A Skeptical Use Of The Words BELIEF, FAITH And TRUST
In atheistic and sceptical discussion the words belief, faith and trust are often used with implicitly different meanings and this leads to misunderstandings. My solution is to define, how I use these words.
Faith and belief are to me synonyma, because they both translate to only one German word, Glaube. If there is at all any difference, belief may be more connected to a specific content, faith may be more a general predisposition to belief in the case of available content. But the main meaning is the undoubting gullibility.
Faith (and belief) mean taking a claim or appearance for true without doubt. As a skeptic, I have never any faith. There is no truth, that I can be certain of, there is only a probability, that some claim or assumption could be true. As a way to handle everyday life's requirement of making decisions, estimating probabilities cannot be avoided.
Long ago, I have eliminated the phrase 'I believe' from my language use. Instead I am using 'I guess', 'I estimate', 'it seems', 'I assume' and such.
Trust is very different from faith.
- Faith means basing the own proactive behavior upon accepting something without doubts as true.
- Trust means exposing oneself to another person's behavior as a consequence of accepting something without doubts as true.
Many people become atheists by discarding the belief in a deity, but they still are prone to base other decisions upon implicit assumptions and inclinations. According to christian morals, people are expected to have blind trust in other christians. Allegedly christians are automatically trustworthily while behaving as commanded by their deity.
Becoming an atheist implies also the necessary logical next step of replacing blind trust with the estimation of trustworthiness.
For me as a skeptic, trust means the estimated trustworthiness.
Trust is a necessity in close human relationships. Trust is the expectation, that another human being will do no harm. Nobody can predict another person's behavior with certainty. Therefore trust is the estimated probability of expecting beneficial treatment.
Realistically this expectation is based upon the past experience with this person. It cannot be based upon accepting the person's proclaimed intentions as true. The longer the person's behavior is beneficial, the higher the estimated probability, that this will continue.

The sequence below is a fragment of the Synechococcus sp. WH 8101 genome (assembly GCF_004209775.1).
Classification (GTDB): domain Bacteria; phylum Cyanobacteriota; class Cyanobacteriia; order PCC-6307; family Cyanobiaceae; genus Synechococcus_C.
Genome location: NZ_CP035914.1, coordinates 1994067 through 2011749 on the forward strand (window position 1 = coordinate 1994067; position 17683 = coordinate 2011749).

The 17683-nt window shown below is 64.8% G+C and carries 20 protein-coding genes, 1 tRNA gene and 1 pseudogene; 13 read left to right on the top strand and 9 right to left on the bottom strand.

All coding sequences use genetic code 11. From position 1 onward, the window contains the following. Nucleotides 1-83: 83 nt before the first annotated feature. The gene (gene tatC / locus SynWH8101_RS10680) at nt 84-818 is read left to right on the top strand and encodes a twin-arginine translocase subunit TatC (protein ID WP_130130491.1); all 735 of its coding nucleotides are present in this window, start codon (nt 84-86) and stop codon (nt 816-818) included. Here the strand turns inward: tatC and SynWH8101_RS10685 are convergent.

A high probability of being harmed instead of being treated beneficially is a reason to avoid or end the contact.
With strangers or persons of only short or superficial acquaintance, there is no previous experience. There is not yet the possibility to make an accurate estimation.
In this situation, two mistakes are possible. One can either wrongly overestimate the trustworthiness and get harmed. Or one can underestimate the trustworthiness and miss a chance of a beneficial contact.
The ignorance concerning the trustworthiness makes the interaction with strangers a risky endeavor. But humans need social contact, risky or not.
It is a dichotomous decision to either interact with someone or not. This is based upon the personal threshold of the minimally required estimated trustworthiness. This threshold is where the probable benefits are expected to be higher than the risk to be harmed.
In the situation, when a realistic estimation of trustworthiness is not yet possible, tit-for-tat trust is an option. One starts the interaction based upon an arbitrary estimation of average trustworthiness and behaves accordingly. The experience of the other's behavior is then the basis of adjusting this as the basis for further decisions.
Blind trust is the trusting person's individual predisposition as something to decide and to demand to have. When trust is understood as estimated trustworthiness, it is interactive and adjusted following experience, it can be earned and forfeited.